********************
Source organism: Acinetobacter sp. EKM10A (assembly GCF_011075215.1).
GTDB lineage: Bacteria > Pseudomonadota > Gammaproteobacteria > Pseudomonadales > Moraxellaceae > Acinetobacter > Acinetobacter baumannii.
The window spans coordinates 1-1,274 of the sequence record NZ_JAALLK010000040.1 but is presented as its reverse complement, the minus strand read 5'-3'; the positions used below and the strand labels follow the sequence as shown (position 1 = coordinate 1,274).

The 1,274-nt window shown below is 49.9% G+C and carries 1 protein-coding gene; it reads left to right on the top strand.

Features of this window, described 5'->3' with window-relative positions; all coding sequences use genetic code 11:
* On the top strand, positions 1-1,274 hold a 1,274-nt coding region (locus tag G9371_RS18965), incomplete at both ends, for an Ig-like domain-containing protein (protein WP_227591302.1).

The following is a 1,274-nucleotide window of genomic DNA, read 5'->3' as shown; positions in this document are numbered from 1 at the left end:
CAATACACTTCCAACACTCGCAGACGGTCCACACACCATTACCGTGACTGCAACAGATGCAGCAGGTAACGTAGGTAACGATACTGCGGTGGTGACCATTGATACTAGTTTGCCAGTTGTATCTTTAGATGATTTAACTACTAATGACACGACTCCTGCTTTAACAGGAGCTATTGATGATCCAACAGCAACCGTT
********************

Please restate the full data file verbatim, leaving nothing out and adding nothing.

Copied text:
Source organism: Acinetobacter sp. EKM10A (assembly GCF_011075215.1).
GTDB lineage: Bacteria > Pseudomonadota > Gammaproteobacteria > Pseudomonadales > Moraxellaceae > Acinetobacter > Acinetobacter baumannii.
The window spans coordinates 1-1,274 of the sequence record NZ_JAALLK010000040.1 but is presented as its reverse complement, the minus strand read 5'-3'; the positions used below and the strand labels follow the sequence as shown (position 1 = coordinate 1,274).

The 1,274-nt window shown below is 49.9% G+C and carries 1 protein-coding gene; it reads left to right on the top strand.

Features of this window, described 5'->3' with window-relative positions; all coding sequences use genetic code 11:
* On the top strand, positions 1-1,274 hold a 1,274-nt coding region (locus tag G9371_RS18965), incomplete at both ends, for an Ig-like domain-containing protein (protein WP_227591302.1).

The following is a 1,274-nucleotide window of genomic DNA, read 5'->3' as shown; positions in this document are numbered from 1 at the left end:
CAATACACTTCCAACACTCGCAGACGGTCCACACACCATTACCGTGACTGCAACAGATGCAGCAGGTAACGTAGGTAACGATACTGCGGTGGTGACCATTGATACTAGTTTGCCAGTTGTATCTTTAGATGATTTAACTACTAATGACACGACTCCTGCTTTAACAGGAGCTATTGATGATCCAACAGCAACCGTT